A day unencumbered

June 3, 2013

Focus is such a rare thing. In this modern world, we prize multi-tasking. We prize being able to get a hundred things done, no matter whether those things are worth doing or not.

What would happen if you just did one or two things?

Today I will do a hundred different things, because I have to help my corporate overlords make money like the good little wage slave that I must be (for now, for now). Yesterday though, I did three things:

  1. I edited my book.
  2. I worked out.
  3. I did some writing for RandomC.

Truthfully, I didn’t put much time into the second and third items, so the vast majority of the day was spent on a single task. I probably worked eight hours on that alone.

I got a lot done, and I loved doing it.

What would happen if you stopped trying to do a hundred things all the time, and did just one or two? Choose them right, the projects you’re really passionate about, and I bet your day will be more fulfilling – and more productive – then it possibly could have been otherwise.

As always, thank you for using my Amazon Affiliate link (info).

By Stephen W. Gee

Author of Wage Slave Rebellion, Freelance Heroics, and about two good blog posts out of a hundred.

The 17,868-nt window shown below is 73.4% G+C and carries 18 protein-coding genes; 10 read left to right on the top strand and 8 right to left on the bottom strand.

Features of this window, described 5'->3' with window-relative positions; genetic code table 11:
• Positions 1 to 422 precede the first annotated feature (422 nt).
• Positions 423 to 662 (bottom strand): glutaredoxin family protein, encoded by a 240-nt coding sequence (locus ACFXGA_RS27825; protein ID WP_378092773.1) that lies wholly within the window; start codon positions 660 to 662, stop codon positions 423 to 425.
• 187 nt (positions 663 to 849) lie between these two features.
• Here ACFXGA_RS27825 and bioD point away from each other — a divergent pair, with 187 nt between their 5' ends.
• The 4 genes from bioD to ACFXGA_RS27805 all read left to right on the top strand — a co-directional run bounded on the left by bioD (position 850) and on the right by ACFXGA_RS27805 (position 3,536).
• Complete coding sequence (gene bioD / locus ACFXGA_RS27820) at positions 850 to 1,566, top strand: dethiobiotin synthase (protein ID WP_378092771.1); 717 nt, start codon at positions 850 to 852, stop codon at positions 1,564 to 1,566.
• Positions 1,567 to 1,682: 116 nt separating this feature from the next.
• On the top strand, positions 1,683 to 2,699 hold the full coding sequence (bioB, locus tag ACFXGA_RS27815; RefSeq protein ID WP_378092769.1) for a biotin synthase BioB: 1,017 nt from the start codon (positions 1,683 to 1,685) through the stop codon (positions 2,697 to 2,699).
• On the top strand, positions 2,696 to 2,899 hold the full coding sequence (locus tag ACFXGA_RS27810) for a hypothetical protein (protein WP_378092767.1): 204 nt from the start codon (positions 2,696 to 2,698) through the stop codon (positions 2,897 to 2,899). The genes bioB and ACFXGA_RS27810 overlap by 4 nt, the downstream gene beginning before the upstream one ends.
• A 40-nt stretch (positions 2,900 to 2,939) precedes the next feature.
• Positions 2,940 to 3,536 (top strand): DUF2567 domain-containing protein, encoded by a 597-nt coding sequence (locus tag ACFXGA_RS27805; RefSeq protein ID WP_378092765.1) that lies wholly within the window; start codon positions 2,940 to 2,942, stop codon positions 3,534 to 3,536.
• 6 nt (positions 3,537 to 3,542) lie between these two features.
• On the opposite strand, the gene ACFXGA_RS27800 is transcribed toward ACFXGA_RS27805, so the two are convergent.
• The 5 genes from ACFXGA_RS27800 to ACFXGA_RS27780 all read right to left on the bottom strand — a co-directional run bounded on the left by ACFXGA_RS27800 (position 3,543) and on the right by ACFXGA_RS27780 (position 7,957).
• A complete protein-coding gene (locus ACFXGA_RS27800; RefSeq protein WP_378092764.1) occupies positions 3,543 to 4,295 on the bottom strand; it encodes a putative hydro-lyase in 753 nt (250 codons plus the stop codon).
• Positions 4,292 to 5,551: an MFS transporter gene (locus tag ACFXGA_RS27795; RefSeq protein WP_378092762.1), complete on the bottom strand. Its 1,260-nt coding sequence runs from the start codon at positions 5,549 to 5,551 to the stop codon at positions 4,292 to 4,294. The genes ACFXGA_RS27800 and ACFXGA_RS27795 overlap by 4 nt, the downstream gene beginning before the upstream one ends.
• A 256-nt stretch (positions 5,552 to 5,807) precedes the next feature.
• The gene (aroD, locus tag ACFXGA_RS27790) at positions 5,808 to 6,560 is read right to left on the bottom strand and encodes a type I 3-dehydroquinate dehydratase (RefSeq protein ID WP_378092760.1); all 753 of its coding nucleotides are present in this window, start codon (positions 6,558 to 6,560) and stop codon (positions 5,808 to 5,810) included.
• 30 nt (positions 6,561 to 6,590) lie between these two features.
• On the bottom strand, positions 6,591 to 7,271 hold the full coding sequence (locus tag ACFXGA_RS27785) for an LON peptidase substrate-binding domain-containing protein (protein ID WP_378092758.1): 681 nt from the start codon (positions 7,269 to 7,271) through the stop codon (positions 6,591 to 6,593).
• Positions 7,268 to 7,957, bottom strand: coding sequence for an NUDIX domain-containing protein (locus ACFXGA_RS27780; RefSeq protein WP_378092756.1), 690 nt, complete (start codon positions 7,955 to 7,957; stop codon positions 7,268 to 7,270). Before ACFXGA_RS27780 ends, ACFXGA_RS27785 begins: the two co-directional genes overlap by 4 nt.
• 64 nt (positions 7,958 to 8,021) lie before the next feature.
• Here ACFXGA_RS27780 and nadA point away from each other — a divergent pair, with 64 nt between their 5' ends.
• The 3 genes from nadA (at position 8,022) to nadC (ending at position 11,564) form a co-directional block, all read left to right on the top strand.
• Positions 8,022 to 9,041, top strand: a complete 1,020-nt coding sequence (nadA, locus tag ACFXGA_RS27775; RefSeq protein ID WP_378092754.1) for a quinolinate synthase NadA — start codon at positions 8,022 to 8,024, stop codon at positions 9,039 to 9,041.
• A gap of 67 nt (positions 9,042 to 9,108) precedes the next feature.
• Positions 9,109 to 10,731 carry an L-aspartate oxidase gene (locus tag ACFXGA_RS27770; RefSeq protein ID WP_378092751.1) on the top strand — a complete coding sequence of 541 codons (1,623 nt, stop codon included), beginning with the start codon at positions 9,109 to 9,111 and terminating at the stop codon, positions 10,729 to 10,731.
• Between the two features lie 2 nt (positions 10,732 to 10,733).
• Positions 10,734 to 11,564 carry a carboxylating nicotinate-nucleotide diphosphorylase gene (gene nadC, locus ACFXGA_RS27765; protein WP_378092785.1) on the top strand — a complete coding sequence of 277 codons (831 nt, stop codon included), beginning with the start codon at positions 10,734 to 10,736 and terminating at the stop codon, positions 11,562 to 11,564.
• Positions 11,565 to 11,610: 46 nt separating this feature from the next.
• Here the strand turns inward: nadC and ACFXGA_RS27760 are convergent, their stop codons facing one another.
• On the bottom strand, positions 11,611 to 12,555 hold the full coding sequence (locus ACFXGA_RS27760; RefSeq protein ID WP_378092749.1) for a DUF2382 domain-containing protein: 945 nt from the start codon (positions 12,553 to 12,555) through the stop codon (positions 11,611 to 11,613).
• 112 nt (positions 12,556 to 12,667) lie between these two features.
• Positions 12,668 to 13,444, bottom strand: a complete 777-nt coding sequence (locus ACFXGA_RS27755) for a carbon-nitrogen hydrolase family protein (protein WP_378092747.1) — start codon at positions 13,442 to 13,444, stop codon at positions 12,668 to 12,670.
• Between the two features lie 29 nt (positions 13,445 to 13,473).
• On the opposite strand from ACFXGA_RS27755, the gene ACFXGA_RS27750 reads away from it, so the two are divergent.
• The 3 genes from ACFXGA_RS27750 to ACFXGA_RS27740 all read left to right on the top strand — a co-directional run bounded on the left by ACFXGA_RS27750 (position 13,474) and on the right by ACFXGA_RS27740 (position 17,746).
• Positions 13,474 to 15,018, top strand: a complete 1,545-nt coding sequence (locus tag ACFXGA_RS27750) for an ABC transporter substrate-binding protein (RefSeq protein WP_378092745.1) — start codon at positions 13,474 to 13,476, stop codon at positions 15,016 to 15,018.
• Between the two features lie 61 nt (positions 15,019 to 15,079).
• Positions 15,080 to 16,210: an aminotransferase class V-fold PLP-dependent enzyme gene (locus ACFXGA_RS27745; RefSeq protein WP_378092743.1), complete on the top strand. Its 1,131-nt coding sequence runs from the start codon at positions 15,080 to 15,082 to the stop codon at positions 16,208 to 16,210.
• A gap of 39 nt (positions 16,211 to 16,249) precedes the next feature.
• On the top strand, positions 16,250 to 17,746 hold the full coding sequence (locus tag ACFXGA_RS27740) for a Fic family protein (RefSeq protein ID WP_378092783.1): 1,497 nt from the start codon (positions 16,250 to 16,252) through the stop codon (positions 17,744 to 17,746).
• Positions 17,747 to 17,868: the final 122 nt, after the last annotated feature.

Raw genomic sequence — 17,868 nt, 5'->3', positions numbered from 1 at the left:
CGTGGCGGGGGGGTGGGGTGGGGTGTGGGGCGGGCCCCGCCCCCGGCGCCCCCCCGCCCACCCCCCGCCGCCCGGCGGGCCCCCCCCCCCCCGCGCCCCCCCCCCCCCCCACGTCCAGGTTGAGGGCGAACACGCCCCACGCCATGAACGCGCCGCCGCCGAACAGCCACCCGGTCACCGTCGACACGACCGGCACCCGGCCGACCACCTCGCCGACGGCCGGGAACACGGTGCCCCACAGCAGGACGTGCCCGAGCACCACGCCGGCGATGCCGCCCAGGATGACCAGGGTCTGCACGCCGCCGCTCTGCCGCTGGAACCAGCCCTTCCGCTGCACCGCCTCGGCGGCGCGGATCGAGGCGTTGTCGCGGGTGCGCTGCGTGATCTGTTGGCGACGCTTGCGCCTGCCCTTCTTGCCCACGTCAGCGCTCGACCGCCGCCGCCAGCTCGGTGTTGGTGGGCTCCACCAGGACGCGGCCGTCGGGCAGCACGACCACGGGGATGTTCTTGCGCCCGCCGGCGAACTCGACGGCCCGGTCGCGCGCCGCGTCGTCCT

1. Reply


    This links nicely with your previous post about the urgent and the important. We are constantly bombarded with supposedly urgent situations, with little time left for important matters. Time management can help a lot here, but I think the question is – why do we have to apply it in the first place?

    It seems that living became too fast in the past century or so. We sleep less, we work more, we do more things, we own more things… but somehow, apart from the medical and communication advances, this hasn’t made us much happier or better.

    1. Reply


      Someday I’ll riff off an old Godin post on false proxies. The long and short: it’s because our societies are designed to maximize certain metrics (money made, primarily), instead of what we should really be focusing on, which is happiness. The only problem is that happiness is vague and different for each person, and thus hard to measure, especially when compared to something easy like net worth or GDP. So we measure and focus on those instead, to the detriment of the individual.

      Unless we choose not to live that way, of course. It’s not always an easy one, but it is a choice, if we’re willing and able to make it.

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